California Lawmakers Approve District Attorney Recusal Law

Looking to weed out conflict of interest, lawmakers approved legislation barring prosecutors who accept law enforcement campaign donations from trying officers for bad shootings and other cases of misconduct.

Los Angeles Police Department headquarters in downtown LA. (Courthouse News photo / Nathan Solis)

SACRAMENTO, Calif. (CN) — California district attorneys whose campaigns were funded by police unions would have to recuse themselves from investigations of law enforcement officers under legislation approved Wednesday by lawmakers.

Supporters say the “first-of-its-kind” bill will prevent conflicts of interest and restore public faith that bad officers will be brought to justice.

Sponsors hope the proposal will aid the state and nation’s quest to remove bias and systemic racism from the criminal justice system. By a 24-8 party-line vote, state Senate Democrats advanced the reform over to the Assembly.

“Elected prosecutors that accept financial contributions from law enforcement associations cannot escape the conflict of interest that exists when they inevitably lead investigations into the members of those organizations,” claimed Cristine Soto Deberry, executive director of the Prosecutors Alliance of California. “Even where police act appropriately and within the confines of the law, that conflict undermines trust and casts a shadow of uncertainty over decisions not to charge officers in critical incidents.”

Under Senate Bill 710, district attorneys investigating or charging a peace officer with a crime that have accepted money from the officer’s union would have to pass on the case. In the event both the DA and state Attorney General accepted banned law enforcement donations during their campaigns, a special prosecutor would then take over.

The campaign donation prohibition pertains to formal “member organizations or associations” that lobby for law enforcement or represent them in legal matters, including statewide and local organizations like the California Police Chiefs Association or the Association for Los Angeles Deputy Sheriffs.  

While the proponents tout SB 710 as a common-sense way to infuse fairness and impartiality into prosecutors’ decision making process, critics are casting it as an unfair First Amendment violation that singles out prosecutors.

The district attorneys of San Francisco and Los Angeles counties have signed up in support, but their counterparts are largely fighting the reform.

Opponents, namely the California District Attorneys Association, point to a 1980 California Supreme Court decision — Woodland Hills Residents Association Inc. v. City Council of Los Angeles — in which the court ruled city council members could vote on land development matters even if they had taken donations from the subject business.

During a committee hearing prior to Wednesday’s vote, the DA association pushed back on the notion that prosecutors can’t investigate fatal police shootings and other high profile instances without being influenced by past political support.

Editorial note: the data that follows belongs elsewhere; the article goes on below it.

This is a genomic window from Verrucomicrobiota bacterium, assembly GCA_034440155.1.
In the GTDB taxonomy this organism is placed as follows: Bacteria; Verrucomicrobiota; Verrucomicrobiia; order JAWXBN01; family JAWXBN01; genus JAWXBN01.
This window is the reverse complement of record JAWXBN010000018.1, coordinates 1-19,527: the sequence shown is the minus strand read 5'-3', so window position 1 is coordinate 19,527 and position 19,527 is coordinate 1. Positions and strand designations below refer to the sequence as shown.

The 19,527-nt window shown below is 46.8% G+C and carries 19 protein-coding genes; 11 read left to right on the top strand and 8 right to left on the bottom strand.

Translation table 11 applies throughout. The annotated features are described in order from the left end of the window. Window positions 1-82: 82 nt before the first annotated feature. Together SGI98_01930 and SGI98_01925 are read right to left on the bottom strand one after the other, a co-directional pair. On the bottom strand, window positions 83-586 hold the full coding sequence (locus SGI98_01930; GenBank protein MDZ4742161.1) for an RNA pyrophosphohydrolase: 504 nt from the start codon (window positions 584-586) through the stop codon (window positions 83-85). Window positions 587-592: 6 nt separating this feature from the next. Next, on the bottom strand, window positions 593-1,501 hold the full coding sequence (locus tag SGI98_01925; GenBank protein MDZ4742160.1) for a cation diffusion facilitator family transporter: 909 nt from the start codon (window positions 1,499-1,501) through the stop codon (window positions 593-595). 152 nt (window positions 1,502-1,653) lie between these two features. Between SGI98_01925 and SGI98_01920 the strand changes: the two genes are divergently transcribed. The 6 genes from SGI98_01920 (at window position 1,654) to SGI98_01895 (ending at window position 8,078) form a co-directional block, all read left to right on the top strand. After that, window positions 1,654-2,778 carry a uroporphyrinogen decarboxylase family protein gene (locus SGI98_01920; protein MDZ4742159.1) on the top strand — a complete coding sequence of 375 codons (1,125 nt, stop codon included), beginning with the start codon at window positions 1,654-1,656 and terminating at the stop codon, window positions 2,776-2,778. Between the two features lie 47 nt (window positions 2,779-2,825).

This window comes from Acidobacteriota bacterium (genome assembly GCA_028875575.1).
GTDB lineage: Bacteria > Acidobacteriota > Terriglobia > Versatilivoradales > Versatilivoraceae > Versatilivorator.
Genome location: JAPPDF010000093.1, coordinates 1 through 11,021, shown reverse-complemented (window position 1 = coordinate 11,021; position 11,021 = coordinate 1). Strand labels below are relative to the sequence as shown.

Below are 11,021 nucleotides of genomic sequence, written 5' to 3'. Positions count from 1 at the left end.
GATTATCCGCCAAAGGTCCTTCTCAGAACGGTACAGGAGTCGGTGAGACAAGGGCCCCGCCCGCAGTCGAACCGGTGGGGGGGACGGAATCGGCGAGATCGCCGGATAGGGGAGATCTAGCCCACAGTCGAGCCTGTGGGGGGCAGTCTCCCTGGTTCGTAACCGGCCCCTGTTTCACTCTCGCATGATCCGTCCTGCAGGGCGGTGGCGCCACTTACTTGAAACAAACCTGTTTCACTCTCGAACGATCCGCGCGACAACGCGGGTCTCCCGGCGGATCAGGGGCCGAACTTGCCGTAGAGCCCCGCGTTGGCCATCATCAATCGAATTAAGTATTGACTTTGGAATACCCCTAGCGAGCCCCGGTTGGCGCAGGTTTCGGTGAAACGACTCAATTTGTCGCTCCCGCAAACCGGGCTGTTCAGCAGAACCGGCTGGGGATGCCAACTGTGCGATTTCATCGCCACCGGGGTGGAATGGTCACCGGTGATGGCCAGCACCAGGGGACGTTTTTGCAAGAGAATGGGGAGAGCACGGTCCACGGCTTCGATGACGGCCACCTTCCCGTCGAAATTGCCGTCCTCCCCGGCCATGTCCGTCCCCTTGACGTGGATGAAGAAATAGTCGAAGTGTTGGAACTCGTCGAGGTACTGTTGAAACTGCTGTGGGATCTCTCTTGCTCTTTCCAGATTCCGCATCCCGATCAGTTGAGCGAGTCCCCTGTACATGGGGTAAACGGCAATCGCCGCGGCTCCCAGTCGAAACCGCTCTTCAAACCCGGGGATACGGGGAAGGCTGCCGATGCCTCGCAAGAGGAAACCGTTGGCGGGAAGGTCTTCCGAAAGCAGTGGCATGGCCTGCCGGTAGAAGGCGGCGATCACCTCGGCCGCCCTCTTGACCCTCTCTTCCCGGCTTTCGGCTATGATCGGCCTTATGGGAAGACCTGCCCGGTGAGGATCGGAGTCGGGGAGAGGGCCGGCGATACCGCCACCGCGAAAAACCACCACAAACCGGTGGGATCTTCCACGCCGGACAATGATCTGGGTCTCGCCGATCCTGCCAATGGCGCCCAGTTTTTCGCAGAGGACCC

“This bill singles out DAs among all elected officials as being incapable of reconciling their ethical duties with having received political support,” Larry Morse testified on behalf of the DA association. “Why would DAs be held to a different standard than members of the California Legislature, many of whom routinely solicit significant campaign contributions from a vast array of special interest groups that have business in the Legislature?”

Morse added that SB 710 is certain to be challenged if eventually signed into law and argued it would add significant workload pressures to the Department of Justice due to the likely flood of investigations flagged for conflict of interest.

Despite the DAs finger-pointing, not a single Democratic senator voted against SB 710 on Wednesday.

Along with the Prosecutors Alliance of California, the list of supporters includes the California Public Defenders Association and the Drug Policy Alliance.

The bill’s author defended the reform on the Senate floor, saying that communities are “rightfully critical of the relationship” between prosecutors and local law enforcement agencies.

“Officers are rarely charged for serious crimes and are more rarely convicted,” said state Sen. Steven Bradford, a Democrat from Gardena. “This bill does not prevent any officer from receiving a fair and impartial trial nor prevents law enforcement unions from donating to candidates. It only requires those district attorneys to recuse themselves from that criminal case.”

Meanwhile, the state Senate on Wednesday also approved legislation that would further open access to police personnel records to the media and public.

Lawmakers in 2018 approved landmark police transparency legislation that expanded access to some officers’ personnel records and required timely release of recordings of police shootings. The idea was to shine light on officer misconduct cases involving shootings, sexual misconduct and falsified evidence.

Senate Bill 16 by state Sen. Nancy Skinner, a Democrat from Berkeley, builds on the previous iterations by expanding the list to unlawful arrests, searches or used excessive force. Approved in overwhelming bipartisan fashion, the proposal advances to the Assembly.

“Bad behavior goes unchecked when police operate in secret,” Skinner said in a statement. “SB 16 provides an essential tool to restore public trust.”

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